Tuesday, 29 December 2015

Introduction: Objects and Their Individuation (1)

It's generally thought that an object must have at least one criterion of identity. It's also said that a criterion of identity must come along with a principle of unity. An object must also have some kind of temporal longevity if it is to be deemed an object in the first place.

How can an object have temporal longevity?

It does so because it has a principle of unity. That principle tells us that certain properties of the object unify it and they do so because they also tell us what aspects of the object must remain in order for that object to remain as that very same object over time. The unity of the object is what makes it the thing it is over time.

It was traditionally thought that the object’s essence determined what we class as a criterion of identity. However, just as we had choices as to what could be criteria of identity, so we have choices as to what constitutes the essence of a single object. One set of essential properties may work for one group of individuals or one set of situations, and another set may work for another group of individuals or set of situations. Why assume that there's the real essence of an object and no more? Perhaps it depends on the ‘modes of presentation’ of that object. And each different mode of presentation will determine its own essence. Under the mode of presentation that is physics, an object may have an essence specified in terms of its molecular and atomic structure. This would be a constitutional or inherent essence. Under the mode of presentation of, say, people who relate to - or use - the object under scrutiny, the essence may be specified in terms of that object’s role/purpose or its relation to the scrutiniser/s.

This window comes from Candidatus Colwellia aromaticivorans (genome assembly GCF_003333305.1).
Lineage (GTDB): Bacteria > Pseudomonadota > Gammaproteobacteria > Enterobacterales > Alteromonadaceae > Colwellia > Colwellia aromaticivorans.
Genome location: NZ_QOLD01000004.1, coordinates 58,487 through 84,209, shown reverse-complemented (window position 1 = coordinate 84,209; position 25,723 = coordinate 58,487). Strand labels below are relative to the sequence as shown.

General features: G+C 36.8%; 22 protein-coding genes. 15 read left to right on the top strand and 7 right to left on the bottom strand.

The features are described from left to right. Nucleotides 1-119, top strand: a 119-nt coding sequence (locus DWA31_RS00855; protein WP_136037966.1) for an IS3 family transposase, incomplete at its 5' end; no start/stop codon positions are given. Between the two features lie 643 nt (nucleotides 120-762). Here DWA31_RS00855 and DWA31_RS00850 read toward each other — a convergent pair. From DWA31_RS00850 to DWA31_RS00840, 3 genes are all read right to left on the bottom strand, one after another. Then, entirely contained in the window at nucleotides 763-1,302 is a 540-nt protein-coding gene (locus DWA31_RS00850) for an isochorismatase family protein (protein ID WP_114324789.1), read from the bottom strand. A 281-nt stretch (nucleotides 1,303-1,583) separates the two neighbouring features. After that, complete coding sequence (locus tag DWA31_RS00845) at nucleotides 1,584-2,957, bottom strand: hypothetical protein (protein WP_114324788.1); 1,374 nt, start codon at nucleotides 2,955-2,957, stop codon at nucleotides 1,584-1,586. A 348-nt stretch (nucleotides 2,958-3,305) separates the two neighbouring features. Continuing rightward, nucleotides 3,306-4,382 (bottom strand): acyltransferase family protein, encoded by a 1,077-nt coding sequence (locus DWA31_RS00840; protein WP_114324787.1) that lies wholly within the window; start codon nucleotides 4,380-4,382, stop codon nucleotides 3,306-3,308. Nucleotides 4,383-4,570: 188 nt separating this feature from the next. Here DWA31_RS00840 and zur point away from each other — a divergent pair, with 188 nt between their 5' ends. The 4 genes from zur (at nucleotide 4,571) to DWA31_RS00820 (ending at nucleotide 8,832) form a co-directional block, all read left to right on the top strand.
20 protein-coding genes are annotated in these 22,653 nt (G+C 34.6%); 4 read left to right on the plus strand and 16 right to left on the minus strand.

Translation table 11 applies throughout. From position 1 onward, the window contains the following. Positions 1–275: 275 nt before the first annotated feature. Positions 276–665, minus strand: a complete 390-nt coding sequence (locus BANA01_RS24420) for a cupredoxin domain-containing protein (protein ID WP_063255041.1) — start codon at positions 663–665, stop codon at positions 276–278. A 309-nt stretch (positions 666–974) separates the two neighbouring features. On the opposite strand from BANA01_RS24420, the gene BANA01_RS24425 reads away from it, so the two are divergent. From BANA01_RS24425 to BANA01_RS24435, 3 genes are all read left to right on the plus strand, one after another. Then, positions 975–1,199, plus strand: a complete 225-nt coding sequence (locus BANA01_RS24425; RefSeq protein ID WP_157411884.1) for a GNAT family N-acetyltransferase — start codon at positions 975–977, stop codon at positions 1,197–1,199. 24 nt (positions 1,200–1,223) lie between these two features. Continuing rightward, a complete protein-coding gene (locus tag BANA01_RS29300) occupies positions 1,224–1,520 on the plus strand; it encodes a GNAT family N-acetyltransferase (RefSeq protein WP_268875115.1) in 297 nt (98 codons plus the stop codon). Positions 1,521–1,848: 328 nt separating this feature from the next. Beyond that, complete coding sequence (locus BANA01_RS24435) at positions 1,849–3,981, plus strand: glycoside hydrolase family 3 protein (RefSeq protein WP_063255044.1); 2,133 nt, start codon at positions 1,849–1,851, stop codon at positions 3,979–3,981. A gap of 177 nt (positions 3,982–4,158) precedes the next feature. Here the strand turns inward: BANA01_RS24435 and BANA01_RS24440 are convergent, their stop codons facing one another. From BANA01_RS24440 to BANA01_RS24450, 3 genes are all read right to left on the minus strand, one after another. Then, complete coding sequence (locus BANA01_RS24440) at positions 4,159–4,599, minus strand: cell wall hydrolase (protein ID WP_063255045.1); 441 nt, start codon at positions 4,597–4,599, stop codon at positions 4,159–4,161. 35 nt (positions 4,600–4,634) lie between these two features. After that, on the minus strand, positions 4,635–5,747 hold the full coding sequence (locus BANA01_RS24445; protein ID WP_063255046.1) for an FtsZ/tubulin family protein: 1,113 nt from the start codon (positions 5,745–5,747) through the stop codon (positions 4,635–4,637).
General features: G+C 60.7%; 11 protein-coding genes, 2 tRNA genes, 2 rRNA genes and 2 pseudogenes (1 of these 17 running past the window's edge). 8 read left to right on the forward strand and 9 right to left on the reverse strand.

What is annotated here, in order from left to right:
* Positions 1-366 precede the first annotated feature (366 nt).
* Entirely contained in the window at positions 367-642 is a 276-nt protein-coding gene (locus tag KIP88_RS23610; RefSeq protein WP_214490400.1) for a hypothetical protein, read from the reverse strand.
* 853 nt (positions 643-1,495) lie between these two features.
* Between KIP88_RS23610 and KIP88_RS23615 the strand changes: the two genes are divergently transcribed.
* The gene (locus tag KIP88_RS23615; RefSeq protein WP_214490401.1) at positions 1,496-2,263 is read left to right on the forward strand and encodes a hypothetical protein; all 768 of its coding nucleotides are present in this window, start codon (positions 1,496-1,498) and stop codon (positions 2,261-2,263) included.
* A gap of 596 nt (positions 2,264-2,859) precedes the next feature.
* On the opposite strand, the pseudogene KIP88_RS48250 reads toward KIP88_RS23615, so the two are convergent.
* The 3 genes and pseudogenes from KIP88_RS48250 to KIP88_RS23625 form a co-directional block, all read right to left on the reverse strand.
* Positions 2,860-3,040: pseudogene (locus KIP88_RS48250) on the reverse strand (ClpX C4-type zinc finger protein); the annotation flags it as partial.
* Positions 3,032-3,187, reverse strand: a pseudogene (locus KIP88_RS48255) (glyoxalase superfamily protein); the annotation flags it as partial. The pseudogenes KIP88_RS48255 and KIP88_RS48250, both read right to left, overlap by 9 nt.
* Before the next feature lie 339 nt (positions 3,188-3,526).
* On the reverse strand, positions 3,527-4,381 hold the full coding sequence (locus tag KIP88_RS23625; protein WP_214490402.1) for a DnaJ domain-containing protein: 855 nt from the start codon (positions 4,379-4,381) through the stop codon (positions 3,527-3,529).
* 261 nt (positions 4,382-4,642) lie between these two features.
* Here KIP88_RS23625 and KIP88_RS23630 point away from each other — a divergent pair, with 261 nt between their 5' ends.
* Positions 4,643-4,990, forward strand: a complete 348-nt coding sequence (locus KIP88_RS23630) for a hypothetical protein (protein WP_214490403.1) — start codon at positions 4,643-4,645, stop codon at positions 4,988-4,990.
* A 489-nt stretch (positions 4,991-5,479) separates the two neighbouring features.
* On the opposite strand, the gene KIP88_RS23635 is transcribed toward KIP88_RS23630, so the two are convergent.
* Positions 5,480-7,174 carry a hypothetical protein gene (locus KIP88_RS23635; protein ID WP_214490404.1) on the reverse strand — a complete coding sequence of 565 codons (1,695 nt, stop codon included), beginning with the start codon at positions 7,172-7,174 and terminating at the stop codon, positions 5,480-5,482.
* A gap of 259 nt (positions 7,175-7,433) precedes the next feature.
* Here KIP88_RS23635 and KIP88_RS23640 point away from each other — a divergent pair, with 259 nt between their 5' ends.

Many people will have different ways of individuating the very same object. It may depend on how that object is seen - both literally and metaphorically. It may depend on our particular relation or lack thereof to that object. It may also depend on the cognitive baggage that we bring to the object under scrutiny. People with different beliefs and different sets of knowledge will individuate the very same object in different ways. We could have a God’s-eye view of the object; though wouldn’t that view involve an infinite conjunction of the properties and the relations that belong to the object? Alternatively, perhaps a God’s-eye view of the object would entail an infinite disjunction instead. An infinite set of possible characterisations or individuations of the object. In that case, mortal individuators couldn't use infinite conjunctions or disjunctions. Mere mortals couldn't even comprehend them. A God’s eye view of the object at hand would only be of use to the person with God’s eye – viz., God himself.

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